The Hungarian government has received millions of notarised responses to its National Consultation on the ‘Soros Plan’ for mass migration, with the public rejecting it overwhelmingly.
The consultation, which has received over 2.1 million notarised responses by post alone, was issued in order to gauge public support for the government’s determined opposition to the migrant crisis plan written by billionaire financier and open borders activist George Soros, who recently pumped $18 billion into what the Hungarian premier calls “bogus civil society organisations” to advance his goals.
“Based on the results so far, practically every respondent said no to the fact that one million immigrants should be resettled in Europe as part of the ‘Soros Plan’, and to the fact that Hungary should demolish the border security fence, and people arriving on the continent as well as those already here should be distributed among the member states according to some kind of permanent resettlement quota”, confirmed Minister of State for Government Communication Bence Tuzson.
“Accordingly, the Hungarians do not want immigration and do not want to become an immigrant country”.
“The participants of the National Consultation also said no to the fact that Hungary’s language and culture should change and lose significance, in addition to which they also did not accept the fact that countries that reject the ‘Soros Plan’ should pay some kind of fine”, the minister added.
While noting that it was clear that Soros “doesn’t care about the opinion of the Hungarian people,” Tuzson said the results had strengthened the government’s resolve to “fight to ensure that the opinion of the Hungarian people is enforced in both Europe and Hungary, [and] that the Soros Plan is not realised in any form”.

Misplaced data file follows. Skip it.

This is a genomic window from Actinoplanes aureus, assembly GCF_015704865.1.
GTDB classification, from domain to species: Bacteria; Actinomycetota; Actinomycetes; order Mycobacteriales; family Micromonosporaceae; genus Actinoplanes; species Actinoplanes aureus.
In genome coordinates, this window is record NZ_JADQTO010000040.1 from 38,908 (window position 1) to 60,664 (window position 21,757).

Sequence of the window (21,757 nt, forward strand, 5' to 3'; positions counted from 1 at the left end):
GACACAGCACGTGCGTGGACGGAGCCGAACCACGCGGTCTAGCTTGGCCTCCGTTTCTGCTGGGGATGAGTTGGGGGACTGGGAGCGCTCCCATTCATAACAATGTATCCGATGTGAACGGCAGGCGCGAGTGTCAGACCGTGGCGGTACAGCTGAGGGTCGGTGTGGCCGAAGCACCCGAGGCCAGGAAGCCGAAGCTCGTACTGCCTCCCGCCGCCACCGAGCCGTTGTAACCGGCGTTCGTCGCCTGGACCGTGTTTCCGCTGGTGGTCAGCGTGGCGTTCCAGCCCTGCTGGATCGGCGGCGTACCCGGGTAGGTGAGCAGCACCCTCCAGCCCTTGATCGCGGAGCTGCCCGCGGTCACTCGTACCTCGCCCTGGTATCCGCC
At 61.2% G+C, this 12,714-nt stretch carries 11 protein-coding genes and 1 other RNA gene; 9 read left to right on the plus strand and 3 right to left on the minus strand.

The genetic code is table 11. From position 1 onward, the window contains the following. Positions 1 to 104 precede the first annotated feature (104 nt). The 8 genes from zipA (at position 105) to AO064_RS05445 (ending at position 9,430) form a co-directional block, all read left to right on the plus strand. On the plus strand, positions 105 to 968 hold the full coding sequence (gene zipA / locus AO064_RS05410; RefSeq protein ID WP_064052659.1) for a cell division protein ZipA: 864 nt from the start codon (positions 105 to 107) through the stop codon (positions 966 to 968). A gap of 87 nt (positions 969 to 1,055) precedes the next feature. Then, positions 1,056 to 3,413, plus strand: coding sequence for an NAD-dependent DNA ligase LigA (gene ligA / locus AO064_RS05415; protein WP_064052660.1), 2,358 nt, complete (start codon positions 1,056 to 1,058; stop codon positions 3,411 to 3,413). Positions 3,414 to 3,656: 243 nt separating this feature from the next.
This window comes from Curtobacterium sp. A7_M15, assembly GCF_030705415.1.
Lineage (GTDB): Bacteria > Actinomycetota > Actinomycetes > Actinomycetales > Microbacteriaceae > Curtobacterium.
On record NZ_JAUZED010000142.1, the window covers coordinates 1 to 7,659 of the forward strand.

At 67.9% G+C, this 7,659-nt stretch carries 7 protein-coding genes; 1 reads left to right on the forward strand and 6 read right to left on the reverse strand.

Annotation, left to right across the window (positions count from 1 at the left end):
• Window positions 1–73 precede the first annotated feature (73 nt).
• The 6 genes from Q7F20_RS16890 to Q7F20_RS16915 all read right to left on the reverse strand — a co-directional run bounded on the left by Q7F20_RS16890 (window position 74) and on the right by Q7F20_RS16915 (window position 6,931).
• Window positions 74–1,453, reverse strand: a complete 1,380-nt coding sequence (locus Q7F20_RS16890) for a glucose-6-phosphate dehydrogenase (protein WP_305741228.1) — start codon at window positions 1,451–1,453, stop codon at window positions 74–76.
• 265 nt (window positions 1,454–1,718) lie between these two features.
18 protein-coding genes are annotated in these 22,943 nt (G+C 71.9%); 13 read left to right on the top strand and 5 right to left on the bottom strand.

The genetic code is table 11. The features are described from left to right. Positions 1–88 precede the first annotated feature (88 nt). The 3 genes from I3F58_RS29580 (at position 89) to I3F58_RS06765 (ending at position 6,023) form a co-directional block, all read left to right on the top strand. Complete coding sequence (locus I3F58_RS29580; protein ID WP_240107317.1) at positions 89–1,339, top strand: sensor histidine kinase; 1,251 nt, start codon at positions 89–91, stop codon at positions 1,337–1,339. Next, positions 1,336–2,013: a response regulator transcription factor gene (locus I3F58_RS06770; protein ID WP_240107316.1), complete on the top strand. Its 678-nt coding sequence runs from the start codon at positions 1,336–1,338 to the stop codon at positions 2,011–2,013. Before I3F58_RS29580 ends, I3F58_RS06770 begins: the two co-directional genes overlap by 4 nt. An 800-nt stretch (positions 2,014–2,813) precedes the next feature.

Despite being harried by the European Union and subject to a “media blitz” by Soros and his “reliable allies”, Hungarian prime minister Viktor Orbán maintains that his government’s vision of a Europe with strong borders and strong nation-states will win out over the globalist vision of a multicultural United States of Europe.
“[I]f one takes a glance at the western half of Europe, one will see that there is a growing chasm between what people think of immigration and want from it, and what is done by their elected leaders,” he observed in a recent interview.
“I am not an oracle, and I am not predicting the future, but in the end the great majority will hold our views, because our views – of Hungary – represent the opinions of most Europeans,” he added.